Coca-Cola has been forced to transform its profile from that of the world’s biggest soda drink maker to one that is now making soft drinks with much less sugar and even adding a range of beverages that would be considered healthy. Coca-Cola’s compulsion arises from what every marketer, howsoever large and powerful, fears – consumer rejection of its products, especially it’s the signature product.
The largest ever beverage brand has been witnessing steady and growing rejection of its sugary soda by an ever more health-conscious market which now favors healthier alternatives that offer some tangible benefit. This stark reality was acknowledged by none other than Coca-Cola’s new chief designate, James Quincey, who hasn’t wasted time in altering the megabrand’s business strategy that balances a new marketing message with newer and healthier products to suit consumer preferences.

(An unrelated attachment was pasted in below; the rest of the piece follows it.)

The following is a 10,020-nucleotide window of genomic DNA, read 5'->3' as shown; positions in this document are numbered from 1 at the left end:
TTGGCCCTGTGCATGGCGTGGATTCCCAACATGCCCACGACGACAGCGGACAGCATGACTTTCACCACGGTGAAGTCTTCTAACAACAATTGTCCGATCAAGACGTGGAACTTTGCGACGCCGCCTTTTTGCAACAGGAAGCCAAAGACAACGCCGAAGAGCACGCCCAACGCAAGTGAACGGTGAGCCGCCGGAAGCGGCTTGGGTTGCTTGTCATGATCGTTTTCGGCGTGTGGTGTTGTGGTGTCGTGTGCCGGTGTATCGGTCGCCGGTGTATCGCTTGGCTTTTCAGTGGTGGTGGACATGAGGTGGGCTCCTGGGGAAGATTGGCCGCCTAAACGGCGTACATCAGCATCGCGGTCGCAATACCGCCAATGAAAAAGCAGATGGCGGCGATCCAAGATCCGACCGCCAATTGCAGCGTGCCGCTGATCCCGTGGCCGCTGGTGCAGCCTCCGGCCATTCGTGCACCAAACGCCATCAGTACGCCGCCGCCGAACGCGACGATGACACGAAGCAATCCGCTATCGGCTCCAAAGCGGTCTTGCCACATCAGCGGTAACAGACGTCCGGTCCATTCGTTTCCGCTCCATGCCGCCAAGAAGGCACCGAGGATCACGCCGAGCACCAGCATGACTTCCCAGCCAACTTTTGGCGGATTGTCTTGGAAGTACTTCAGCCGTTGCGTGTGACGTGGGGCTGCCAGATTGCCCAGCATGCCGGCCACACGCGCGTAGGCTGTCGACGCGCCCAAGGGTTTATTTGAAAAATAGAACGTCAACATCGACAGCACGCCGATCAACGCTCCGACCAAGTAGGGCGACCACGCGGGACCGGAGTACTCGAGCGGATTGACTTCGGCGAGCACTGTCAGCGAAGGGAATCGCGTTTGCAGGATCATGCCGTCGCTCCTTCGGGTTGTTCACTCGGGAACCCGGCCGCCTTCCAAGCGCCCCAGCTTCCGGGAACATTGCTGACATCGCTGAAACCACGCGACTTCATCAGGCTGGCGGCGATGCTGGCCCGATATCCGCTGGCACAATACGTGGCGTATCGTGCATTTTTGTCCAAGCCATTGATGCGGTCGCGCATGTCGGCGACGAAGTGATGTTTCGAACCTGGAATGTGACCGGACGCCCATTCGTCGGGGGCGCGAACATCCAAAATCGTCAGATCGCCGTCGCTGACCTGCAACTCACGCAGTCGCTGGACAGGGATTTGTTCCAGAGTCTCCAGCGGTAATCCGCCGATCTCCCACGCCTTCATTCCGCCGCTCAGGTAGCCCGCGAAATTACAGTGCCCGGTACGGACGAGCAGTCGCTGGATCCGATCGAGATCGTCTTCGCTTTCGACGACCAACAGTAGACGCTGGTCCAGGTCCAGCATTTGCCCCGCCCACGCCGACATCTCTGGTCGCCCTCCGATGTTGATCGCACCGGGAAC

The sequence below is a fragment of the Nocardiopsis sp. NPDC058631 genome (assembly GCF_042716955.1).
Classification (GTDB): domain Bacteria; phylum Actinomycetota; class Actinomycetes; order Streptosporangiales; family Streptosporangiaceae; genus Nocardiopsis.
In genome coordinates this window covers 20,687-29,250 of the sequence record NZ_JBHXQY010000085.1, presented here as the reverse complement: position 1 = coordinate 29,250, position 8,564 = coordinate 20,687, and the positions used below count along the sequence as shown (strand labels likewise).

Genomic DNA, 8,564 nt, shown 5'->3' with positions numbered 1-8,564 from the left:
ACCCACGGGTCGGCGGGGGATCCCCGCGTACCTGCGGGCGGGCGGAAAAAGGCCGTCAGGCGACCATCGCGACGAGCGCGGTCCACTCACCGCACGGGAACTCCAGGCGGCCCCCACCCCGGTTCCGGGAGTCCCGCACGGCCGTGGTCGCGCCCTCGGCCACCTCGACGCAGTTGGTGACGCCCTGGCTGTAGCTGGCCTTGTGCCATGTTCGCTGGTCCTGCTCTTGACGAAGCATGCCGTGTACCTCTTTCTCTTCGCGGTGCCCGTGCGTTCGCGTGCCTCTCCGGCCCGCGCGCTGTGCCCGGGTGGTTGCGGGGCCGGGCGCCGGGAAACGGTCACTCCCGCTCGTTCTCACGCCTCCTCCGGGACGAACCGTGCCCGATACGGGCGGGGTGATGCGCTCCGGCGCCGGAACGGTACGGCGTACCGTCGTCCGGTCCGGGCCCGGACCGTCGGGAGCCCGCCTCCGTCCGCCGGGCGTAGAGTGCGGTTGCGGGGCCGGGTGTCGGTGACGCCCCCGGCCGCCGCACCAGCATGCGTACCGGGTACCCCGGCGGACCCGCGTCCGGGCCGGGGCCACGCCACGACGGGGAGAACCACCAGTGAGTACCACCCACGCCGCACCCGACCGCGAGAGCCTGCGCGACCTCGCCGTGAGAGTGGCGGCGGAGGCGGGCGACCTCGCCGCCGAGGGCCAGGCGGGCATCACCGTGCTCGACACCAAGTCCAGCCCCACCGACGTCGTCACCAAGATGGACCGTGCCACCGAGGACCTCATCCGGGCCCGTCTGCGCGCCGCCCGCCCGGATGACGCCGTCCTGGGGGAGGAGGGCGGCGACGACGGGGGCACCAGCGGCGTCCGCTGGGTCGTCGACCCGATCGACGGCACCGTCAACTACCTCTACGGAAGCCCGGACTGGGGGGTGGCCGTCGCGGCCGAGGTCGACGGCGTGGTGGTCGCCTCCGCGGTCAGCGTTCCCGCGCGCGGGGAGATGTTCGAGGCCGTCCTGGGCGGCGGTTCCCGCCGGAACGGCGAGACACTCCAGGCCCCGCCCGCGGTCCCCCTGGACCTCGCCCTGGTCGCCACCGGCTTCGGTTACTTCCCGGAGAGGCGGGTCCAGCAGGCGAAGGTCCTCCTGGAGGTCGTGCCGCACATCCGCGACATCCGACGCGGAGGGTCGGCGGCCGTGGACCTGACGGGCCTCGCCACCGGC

Coca-Cola’s soda sales in the US dropped for the 11th consecutive year in 2015, and fell to a 30-year low which alarmed the incoming head of the beverage major. He now believes that the future of his company rests on its ability to quickly transform itself into a “total beverage company.” Earlier this year, he introduced “Coke’s Way Forward,” plan which includes expanding offerings like organic tea, coconut water, dairy, coffee, juices and water, globally. Coca-Cola owns brands like Dasani, Smartwater, Minute Maid, Honest Tea and Fairlife milk among many others in different parts of the world. This portfolio non-soda healthier drink is expected to increase in time and this is how Quincey sees the future.
Even though Coca-Cola’s “traditional sparkling” soda makes up 70 percent of the company’s value, the new market trend with consumers bypassing soda drinks for healthier alternatives is fast pushing that percentage downhill. This segment of the business is growing at a meager 2-3% while other newer segments like water, juice and tea are growing much faster. Katie Bayne, SVP of global sparkling brands at Coca-Cola, said, “We’re organizing the company to be the leader in every one of those categories.” The beverage major is now reducing sugar in more than 500 of its drinks, and it’s investing serious money to carry this message across to its audiences across the world.